Cholecystitis is inflammation of the gallbladder. Doctors usually treat cholecystitis by surgically removing this organ, known as a cholecystectomy.

Cholecystitis is inflammation of the gallbladder, an organ that stores and concentrates bile. This condition can cause pain, nausea, and vomiting. Cholecystitis can be acute or chronic.

A cholecystectomy is often the most effective treatment for cholecystitis.

This article explains why cholecystectomy can benefit people with cholecystitis, and its risks and benefits. It will also detail the procedure’s main steps before discussing how individuals can prepare for and recover from a cholecystectomy.

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A cholecystectomy is when doctors surgically remove the gallbladder. This is the most appropriate treatment for acute cholecystitis. The same is true of chronic cholecystitis.

Chronic cholecystitis arises when someone repeatedly experiences acute cholecystitis. This occurs when gallstones or over-concentrated bile block a bile duct. A blockage in a bile duct causes a buildup of bile, which leads to gallbladder inflammation.

A cholecystectomy is effective because it makes it impossible for this process to occur at all. While other treatments can reduce the risk of cholecystitis, they are generally not as effective.

Learn more about cholecystitis.

There are two main types of cholecystectomy: laparoscopic and open cholecystectomies.

Laparoscopic, or keyhole, cholecystectomy involves a surgeon making four, small incisions in a person’s abdomen. They insert a camera- and light-mounted tube into these incisions. This allows the surgeon to locate and operate on the gallbladder.

By contrast, an open cholecystectomy is an operation in which surgeons make a large incision in the abdomen. Special clamps hold this incision open while the surgeon removes the gallbladder.

After removing the gallbladder, the surgeon will use staples, stitching, or cauterization to close the incisions.

Anyone who is going to receive a cholecystectomy should discuss how to prepare with a doctor. Useful questions to ask include:

  • whether to fast before the surgery
  • whether to stop taking certain drugs or medications before the surgery
  • what to expect from the surgery and what its risks are

Both laparoscopic and open cholecystectomy take place under general anesthesia.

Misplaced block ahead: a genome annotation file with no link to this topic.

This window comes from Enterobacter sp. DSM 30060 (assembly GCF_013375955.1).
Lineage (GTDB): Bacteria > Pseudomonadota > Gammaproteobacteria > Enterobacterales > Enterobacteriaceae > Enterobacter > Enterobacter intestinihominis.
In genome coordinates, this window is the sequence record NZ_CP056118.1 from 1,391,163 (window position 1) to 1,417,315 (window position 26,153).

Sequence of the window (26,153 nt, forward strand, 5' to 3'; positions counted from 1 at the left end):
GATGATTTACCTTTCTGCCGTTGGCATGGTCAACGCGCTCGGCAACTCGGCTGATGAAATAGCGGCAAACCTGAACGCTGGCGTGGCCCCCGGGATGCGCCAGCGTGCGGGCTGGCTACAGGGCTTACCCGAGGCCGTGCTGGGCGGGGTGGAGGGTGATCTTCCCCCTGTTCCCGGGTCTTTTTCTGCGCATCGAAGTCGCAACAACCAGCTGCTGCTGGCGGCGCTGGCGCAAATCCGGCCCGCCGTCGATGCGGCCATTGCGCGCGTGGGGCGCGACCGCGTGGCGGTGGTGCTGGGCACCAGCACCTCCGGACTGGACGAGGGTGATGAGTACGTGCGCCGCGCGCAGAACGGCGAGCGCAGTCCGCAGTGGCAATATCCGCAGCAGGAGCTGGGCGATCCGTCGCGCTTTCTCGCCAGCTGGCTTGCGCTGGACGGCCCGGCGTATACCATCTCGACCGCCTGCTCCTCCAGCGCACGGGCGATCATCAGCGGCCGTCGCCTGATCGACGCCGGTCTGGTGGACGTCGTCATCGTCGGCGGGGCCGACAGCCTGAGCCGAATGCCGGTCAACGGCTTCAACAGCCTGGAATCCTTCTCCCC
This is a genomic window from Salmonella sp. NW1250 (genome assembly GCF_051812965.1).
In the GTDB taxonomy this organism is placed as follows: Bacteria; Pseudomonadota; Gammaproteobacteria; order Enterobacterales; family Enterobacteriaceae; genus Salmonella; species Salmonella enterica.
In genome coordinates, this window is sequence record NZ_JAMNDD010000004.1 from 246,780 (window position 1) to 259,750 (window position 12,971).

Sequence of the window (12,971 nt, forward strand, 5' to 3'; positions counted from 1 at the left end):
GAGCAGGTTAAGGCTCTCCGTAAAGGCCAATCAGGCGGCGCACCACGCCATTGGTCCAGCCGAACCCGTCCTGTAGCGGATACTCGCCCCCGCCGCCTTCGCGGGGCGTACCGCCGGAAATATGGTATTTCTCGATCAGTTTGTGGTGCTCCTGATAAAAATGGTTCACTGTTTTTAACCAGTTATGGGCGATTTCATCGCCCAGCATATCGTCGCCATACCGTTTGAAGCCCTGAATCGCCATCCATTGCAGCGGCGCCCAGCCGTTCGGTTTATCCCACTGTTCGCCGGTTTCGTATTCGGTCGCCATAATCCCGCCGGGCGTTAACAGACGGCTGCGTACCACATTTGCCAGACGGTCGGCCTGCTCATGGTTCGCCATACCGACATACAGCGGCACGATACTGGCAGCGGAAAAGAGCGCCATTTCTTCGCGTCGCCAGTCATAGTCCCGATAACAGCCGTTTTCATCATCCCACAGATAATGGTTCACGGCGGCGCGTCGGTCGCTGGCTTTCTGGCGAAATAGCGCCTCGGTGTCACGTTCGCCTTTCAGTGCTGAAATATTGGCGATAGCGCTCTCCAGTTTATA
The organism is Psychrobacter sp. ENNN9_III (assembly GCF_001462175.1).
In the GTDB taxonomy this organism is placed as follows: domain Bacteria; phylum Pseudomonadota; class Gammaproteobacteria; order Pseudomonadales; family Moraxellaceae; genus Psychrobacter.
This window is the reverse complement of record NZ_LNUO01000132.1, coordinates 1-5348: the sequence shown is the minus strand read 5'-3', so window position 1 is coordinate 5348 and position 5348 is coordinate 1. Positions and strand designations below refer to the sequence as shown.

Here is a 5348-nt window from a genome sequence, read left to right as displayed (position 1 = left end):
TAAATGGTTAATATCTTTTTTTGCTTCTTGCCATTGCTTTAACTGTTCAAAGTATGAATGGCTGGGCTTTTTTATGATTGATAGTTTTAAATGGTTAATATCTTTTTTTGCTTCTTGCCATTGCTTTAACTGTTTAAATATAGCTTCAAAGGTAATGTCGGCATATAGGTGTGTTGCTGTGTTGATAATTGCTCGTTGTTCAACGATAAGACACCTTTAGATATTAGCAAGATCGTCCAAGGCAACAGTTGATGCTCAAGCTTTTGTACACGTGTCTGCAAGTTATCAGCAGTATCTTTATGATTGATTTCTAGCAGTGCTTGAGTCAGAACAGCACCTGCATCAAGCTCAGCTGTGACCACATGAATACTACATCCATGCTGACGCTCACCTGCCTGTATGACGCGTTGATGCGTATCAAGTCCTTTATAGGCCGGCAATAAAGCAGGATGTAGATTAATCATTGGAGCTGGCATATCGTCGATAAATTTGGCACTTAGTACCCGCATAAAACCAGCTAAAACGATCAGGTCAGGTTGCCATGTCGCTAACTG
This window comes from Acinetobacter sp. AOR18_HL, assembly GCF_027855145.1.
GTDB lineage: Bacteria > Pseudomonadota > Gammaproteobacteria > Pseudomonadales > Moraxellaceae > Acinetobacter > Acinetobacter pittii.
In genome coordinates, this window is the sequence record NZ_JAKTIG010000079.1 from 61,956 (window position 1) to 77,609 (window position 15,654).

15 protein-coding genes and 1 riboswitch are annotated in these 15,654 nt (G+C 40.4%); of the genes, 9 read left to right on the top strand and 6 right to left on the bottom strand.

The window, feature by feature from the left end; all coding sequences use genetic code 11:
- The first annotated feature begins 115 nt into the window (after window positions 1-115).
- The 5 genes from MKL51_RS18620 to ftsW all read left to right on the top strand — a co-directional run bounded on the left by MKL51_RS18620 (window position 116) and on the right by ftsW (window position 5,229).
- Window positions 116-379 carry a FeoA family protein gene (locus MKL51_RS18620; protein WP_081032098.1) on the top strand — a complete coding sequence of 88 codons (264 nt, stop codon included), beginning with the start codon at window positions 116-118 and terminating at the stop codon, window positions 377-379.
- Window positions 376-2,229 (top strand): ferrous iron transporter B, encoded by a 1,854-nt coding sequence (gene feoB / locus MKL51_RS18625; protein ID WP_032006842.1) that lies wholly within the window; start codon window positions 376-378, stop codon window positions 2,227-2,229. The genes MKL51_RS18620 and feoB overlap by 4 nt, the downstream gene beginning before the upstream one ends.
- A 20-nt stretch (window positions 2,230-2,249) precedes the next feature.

About 30 minutes before surgery, doctors typically give individuals preoperative antibiotics. These medications reduce the risk of developing an infection after surgery.

Doctors usually perform several tests before surgery, including:

These tests will let doctors know whether the person can undergo surgery and may inform how surgeons approach the cholecystectomy.

The recovery time for a cholecystectomy depends on the type of operation. Individuals can recover from laparoscopic cholecystectomy within around 1 week. For an open cholecystectomy, recovery can take several weeks.

Recovering from a cholecystectomy involves resting while the body heals. During this time, doctors will keep a close eye on the individual, so they can catch potential complications as soon as they arise.

According to a recent review, cholecystectomies may have the following effects on symptomatic gallstones:

  • reducing pain in between 66% and 100% of people
  • reducing indigestion in between 41% and 91% of people
  • reducing heartburn in between 43% and 72% of people
  • reducing acid reflux in between 24% and 92% of people
  • reducing nausea in between 54% and 98% of people
  • reducing vomiting in between 57% and 100% of people

People tend to report high satisfaction after having a cholecystectomy.

As with any form of surgery, a cholecystectomy comes with the risk of some complications. These include:

Such complications arise in around 16% of open cholecystectomies and 9% of laparoscopic cholecystectomies. This is because doctors must make a larger incision in an open cholecystectomy. This type of cholecystectomy is also more painful typically.

Post-cholecystectomy syndrome affects around 10 to 15% of people who receive cholecystectomies. This syndrome is when symptoms of cholecystitis, such as nausea, vomiting, and abdominal pain, persist, worsen, or develop after a cholecystectomy. Additional symptoms can include fatty food intolerance, heartburn, gastrointestinal issues, and jaundice. This can last for months or years after the surgery.

The following are some questions people frequently ask about cholecystitis.

What is the most common treatment for cholecystitis?

For both chronic and acute cholecystitis, gallbladder removal is a common treatment option. However, other nonsurgical treatment options are available. A person should discuss all their options with a healthcare professional.

How long does it take to recover from cholecystitis gallbladder removal?

Recovery times will vary from person to person. However, people generally need between one and several weeks to recover from a cholecystectomy.

Cholecystitis is inflammation of the gallbladder. It can be acute or chronic. For both types, doctors generally prefer to treat it by surgically removing the gallbladder, known as a cholecystectomy.

Surgeons can perform a cholecystectomy with open or laparoscopic surgery. The latter is less painful and typically less likely to have complications. Both procedures can significantly improve the symptoms of cholecystitis.